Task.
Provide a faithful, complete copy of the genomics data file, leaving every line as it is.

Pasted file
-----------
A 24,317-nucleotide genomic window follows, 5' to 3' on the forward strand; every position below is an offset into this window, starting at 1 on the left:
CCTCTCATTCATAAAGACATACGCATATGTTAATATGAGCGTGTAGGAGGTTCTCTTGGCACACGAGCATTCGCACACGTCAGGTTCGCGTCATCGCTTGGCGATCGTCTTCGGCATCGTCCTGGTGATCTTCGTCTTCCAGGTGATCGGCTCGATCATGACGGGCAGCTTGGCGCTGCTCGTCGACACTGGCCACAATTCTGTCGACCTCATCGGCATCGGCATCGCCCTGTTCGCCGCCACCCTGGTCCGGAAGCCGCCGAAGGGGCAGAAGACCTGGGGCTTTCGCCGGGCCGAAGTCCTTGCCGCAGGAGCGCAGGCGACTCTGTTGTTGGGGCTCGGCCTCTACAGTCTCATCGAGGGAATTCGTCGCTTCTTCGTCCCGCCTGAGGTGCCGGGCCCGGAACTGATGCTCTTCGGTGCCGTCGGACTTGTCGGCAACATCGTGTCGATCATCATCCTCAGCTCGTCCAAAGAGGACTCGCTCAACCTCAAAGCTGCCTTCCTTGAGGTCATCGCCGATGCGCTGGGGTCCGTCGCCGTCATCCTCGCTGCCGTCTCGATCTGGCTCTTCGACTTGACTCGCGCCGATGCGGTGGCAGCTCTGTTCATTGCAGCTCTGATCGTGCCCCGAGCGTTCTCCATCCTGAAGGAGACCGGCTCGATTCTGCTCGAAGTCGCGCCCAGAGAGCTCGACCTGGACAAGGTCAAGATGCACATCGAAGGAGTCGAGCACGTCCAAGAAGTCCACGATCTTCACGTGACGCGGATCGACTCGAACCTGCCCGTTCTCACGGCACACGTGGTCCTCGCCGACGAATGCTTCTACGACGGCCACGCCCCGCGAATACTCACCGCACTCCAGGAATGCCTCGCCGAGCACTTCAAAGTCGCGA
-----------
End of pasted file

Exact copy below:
A 24,317-nucleotide genomic window follows, 5' to 3' on the forward strand; every position below is an offset into this window, starting at 1 on the left:
CCTCTCATTCATAAAGACATACGCATATGTTAATATGAGCGTGTAGGAGGTTCTCTTGGCACACGAGCATTCGCACACGTCAGGTTCGCGTCATCGCTTGGCGATCGTCTTCGGCATCGTCCTGGTGATCTTCGTCTTCCAGGTGATCGGCTCGATCATGACGGGCAGCTTGGCGCTGCTCGTCGACACTGGCCACAATTCTGTCGACCTCATCGGCATCGGCATCGCCCTGTTCGCCGCCACCCTGGTCCGGAAGCCGCCGAAGGGGCAGAAGACCTGGGGCTTTCGCCGGGCCGAAGTCCTTGCCGCAGGAGCGCAGGCGACTCTGTTGTTGGGGCTCGGCCTCTACAGTCTCATCGAGGGAATTCGTCGCTTCTTCGTCCCGCCTGAGGTGCCGGGCCCGGAACTGATGCTCTTCGGTGCCGTCGGACTTGTCGGCAACATCGTGTCGATCATCATCCTCAGCTCGTCCAAAGAGGACTCGCTCAACCTCAAAGCTGCCTTCCTTGAGGTCATCGCCGATGCGCTGGGGTCCGTCGCCGTCATCCTCGCTGCCGTCTCGATCTGGCTCTTCGACTTGACTCGCGCCGATGCGGTGGCAGCTCTGTTCATTGCAGCTCTGATCGTGCCCCGAGCGTTCTCCATCCTGAAGGAGACCGGCTCGATTCTGCTCGAAGTCGCGCCCAGAGAGCTCGACCTGGACAAGGTCAAGATGCACATCGAAGGAGTCGAGCACGTCCAAGAAGTCCACGATCTTCACGTGACGCGGATCGACTCGAACCTGCCCGTTCTCACGGCACACGTGGTCCTCGCCGACGAATGCTTCTACGACGGCCACGCCCCGCGAATACTCACCGCACTCCAGGAATGCCTCGCCGAGCACTTCAAAGTCGCGA